By Clay Horning
The Norman Transcript
NORMAN — Perhaps never before has anticipation met opportunity in quite the same way at Owen Field.
That’s because Blake Bell’s record-setting quarterback debut was preceded by a pre--game moment that might have foreshadowed it.
Probably several thousand of the fans in attendance for Oklahoma’s 51-20 victory over Tulsa thought Bell should have been OU’s starting quarterback prior to Saturday, and not just this season, but at different times over the previous two seasons.
Well, when Bell introduced himself on OU’s giant video board above the south end zone a few minutes before the kickoff, the crowd erupted in a way it hadn’t for any other play at any other time this season. The response might have been twice as loud as any other play received Saturday and the previous two Saturdays.
Call it Karma: Last week, it was the Selmon brothers — Lucious, Lee Roy and Dewey — who adorned the tickets and game program for OU’s game with West Virginia. Saturday, it was the late Derrick Shepard, who played wide receiver for the Sooners in the middle 80s and whose son, Sterling, is also an OU wide receiver.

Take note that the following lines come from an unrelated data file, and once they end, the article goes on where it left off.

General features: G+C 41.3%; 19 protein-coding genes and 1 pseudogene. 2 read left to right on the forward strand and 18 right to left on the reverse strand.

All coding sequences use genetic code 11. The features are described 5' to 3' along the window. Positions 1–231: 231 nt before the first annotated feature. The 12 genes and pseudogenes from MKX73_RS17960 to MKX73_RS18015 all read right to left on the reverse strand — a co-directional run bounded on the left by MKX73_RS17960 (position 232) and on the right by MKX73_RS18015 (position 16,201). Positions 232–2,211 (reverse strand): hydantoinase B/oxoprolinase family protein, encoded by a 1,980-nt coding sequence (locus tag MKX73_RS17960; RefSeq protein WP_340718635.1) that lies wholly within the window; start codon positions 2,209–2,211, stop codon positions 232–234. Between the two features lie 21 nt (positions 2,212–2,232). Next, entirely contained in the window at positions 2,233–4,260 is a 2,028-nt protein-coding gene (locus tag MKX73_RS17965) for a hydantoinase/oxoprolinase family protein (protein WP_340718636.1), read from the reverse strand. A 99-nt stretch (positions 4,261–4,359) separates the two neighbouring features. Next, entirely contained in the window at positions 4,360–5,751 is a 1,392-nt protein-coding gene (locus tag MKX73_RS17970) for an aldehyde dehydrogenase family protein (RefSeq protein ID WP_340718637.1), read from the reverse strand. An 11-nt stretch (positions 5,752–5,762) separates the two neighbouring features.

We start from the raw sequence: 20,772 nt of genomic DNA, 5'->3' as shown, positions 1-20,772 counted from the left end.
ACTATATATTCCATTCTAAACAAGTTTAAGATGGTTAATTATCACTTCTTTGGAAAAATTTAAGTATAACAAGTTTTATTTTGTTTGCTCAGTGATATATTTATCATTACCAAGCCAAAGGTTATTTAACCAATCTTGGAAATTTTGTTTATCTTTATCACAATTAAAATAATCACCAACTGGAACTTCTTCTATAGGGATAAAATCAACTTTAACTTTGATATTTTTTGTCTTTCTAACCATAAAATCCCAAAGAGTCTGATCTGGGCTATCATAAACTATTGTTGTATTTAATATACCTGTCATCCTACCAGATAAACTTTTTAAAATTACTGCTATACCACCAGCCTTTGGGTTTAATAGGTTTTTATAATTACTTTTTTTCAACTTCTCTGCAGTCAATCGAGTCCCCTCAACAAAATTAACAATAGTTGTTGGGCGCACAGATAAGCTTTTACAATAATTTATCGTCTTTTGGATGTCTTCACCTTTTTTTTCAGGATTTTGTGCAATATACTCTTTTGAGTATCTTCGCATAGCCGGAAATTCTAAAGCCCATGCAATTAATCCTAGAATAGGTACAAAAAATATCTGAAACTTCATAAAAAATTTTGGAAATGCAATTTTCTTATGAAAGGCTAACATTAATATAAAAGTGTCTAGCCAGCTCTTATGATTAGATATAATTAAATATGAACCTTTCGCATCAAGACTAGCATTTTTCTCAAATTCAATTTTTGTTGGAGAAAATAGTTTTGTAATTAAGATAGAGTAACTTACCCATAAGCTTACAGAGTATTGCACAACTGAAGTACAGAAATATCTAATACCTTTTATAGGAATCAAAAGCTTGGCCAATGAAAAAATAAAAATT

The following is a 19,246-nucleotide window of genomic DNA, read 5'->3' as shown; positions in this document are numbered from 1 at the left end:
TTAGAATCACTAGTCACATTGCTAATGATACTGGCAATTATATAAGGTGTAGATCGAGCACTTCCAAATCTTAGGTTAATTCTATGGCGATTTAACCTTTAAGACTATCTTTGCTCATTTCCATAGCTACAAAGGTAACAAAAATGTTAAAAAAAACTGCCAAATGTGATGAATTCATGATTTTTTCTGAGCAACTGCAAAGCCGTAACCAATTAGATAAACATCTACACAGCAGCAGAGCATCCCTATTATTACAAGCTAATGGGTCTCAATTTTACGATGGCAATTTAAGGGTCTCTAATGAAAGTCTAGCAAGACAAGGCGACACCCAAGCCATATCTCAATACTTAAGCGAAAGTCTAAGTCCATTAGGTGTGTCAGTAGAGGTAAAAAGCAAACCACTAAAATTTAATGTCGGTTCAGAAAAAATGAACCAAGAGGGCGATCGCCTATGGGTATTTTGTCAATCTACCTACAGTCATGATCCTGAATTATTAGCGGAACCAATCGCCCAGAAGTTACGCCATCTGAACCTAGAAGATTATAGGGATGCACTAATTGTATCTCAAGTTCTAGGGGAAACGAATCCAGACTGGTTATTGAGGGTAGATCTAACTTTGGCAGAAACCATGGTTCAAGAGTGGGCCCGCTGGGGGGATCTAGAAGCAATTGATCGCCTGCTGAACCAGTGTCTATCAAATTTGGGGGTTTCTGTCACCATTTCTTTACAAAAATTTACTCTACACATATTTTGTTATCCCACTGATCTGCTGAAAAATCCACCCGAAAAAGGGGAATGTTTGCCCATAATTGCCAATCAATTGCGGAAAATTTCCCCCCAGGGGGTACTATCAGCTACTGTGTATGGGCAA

Well, on the day his father was honored, Sterling Shepard led Sooner pass catchers with eight grabs for 123 yards and two touchdowns.
Derrick Shepard died Aug. 4, 1999.
Too early for students: Saturday was the first 11 a.m. kickoff at OU since the Sooners 26-6 victory over Iowa State on Nov. 26, 2011.
The early time did not appear to suit Sooner students, who never approached, not even for a little while, filling up the student section. Despite that fact, 84,229 attended the game, which officially counted as OU’s 89th consecutive sellout.
Who knew the rule? For a moment, when OU safety Gabe Lynn appeared to have been thrown out of the game for targeting Tulsa running back Trey Watts, OU coach Bob Stoops and the crowd both became very animated, upset with the call.
After a review, Lynn was reinstated, though the penalty, by rule, was forced to stand. Stoops knew this, but the crowd didn’t appear to know, still reacting vociferously when the penalty — half the distance to the goal — was marked off in the first quarter.